Operations: outsourcing

Transforming outsourcing partnerships

As a co-author of a new book entitled Vested Outsourcing, Kate Vitasek outlines the 10 key ailments that commonly afflict outsourced partnerships and presents five golden rules for success.

 

 

Outsourcing has been an established commercial practice for a quarter of a century, since the days when Peter Drucker coined the mantra: “Do what you do best, and outsource the rest”. Although precise definitions are contentious, it has been estimated that outsourcing programmes account for 12 per cent of US GDP. Three out of five companies polled in a recent PricewaterhouseCoopers survey have outsourced at least some business processes; and a 2008 Deloitte Consulting Outsourcing Report suggested that “83 per cent of respondents reported that their projects had met their Return on Investment goals of slightly above 25 per cent”.

And yet business is littered with stories of outsourcing projects that fail—or perhaps more importantly fail to stay the distance—initial gains, certainly, but followed by a relationship that descends into acrimony. Some partnerships, such as the 20-year alliance between Jaguar and Unipart Logistics, just keep on delivering for both parties; others run into the sand.

This perplexed the United States Air Force (USAF), which spends over $60 billion a year with outsourcing partners. Why are some deals so successful, while others disappoint or fail? USAF asked the University of Tennessee to investigate, and the results are contained in Vested Outsourcing—five rules that will transform outsourcing (K Vitasek, M Ledyard, K Manrodt; published by Palgrave Macmillan).

Lead author Kate Vitasek explains that after studying many outsourcing relationships in logistics and in other business processes, they have identified 10 ‘ailments’ that impede successful outsourcing, and the five rules that will help both sides find ‘the pony’.

The ‘pony’, Vitasek explains, is the difference between today’s solution and what the optimised solution could look like, if the parties only knew to look for it. (The derivation comes from the dialogue: “Why are you excavating that pile of horse manure, little boy?” “Why Sir, for this amount of manure there must be a pony in there somewhere”). The point is that, except for the outsourcing of the most commoditised services and processes, real and enduring success for both parties comes from thinking and acting, not about ‘What’s in it for me?’ but ‘What’s in it for WE?’. In other words, says Vitasek, outsourcing partnerships are not to be seen as a zero-sum game: working together, and following the five rules, the game gets bigger for both sides. That’s the pony.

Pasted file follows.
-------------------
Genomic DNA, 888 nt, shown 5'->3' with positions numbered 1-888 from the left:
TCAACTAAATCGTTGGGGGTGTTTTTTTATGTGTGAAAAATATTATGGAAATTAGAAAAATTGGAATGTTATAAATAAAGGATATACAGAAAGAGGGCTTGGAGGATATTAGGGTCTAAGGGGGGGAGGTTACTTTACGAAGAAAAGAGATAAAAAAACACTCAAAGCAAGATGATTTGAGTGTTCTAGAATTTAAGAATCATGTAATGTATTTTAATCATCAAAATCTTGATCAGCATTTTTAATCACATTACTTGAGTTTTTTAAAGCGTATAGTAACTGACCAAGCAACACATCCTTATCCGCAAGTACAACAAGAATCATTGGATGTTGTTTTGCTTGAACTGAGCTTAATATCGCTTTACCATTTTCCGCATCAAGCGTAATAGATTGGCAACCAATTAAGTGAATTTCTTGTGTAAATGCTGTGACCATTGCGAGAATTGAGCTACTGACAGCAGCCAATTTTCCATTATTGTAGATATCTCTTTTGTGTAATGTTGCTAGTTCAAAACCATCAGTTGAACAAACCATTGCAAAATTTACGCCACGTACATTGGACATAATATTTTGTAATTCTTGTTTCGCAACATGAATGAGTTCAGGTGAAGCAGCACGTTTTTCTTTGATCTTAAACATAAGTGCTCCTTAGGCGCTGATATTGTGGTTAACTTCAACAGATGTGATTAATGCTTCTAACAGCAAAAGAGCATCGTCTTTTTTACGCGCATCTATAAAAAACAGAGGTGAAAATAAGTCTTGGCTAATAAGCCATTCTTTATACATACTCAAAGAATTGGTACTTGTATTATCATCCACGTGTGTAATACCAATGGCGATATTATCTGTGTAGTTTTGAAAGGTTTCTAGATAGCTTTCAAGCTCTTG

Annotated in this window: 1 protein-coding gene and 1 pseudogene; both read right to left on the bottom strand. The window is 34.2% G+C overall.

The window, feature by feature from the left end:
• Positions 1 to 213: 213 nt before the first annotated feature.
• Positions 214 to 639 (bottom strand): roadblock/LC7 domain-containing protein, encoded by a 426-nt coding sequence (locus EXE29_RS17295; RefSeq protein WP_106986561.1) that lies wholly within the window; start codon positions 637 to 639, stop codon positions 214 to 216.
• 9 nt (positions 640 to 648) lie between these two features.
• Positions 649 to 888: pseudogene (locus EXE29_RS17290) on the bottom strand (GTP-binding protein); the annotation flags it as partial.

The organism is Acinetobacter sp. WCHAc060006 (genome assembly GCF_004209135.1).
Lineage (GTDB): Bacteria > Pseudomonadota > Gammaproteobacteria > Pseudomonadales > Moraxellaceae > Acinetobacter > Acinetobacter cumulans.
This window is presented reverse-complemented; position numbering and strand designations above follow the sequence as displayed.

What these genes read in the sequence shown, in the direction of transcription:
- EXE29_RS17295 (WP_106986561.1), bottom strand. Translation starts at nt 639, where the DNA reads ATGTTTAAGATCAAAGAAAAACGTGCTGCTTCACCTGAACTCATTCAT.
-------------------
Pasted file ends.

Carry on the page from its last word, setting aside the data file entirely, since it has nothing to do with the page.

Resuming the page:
So what are these ailments that frustrate such good intentions? (It’s worth noting that several of these behaviours are not exclusive to outsourcing).

1. Penny wise, pound foolish. A company outsources purely on cost. This can lead to trade-offs in quality and service, ‘beating up’ the supplier, and a vicious cycle of re-bidding, and transitioning to a new ‘cheaper’ supplier. Either outsource providers will refuse to work with that firm, or they may bid so low that they go out of business.

2. The ‘outsourcing paradox’is Vitasek’s term for the situation where the service buyer’s ‘experts’ attempt to define a ‘perfect’ statement of work on how the process is to be performed, down to the last touch. Obviously, there is then no scope for the service provider to bring their own skills, knowledge and abilities to the table.

3. The activity trap. Related to the last point, this is where providers are rewarded on a transaction basis—the more operations they perform, the greater their revenue and profit. Clearly, there is no incentive to reduce the number of non-value-added transactions, because that would result in loss of revenue.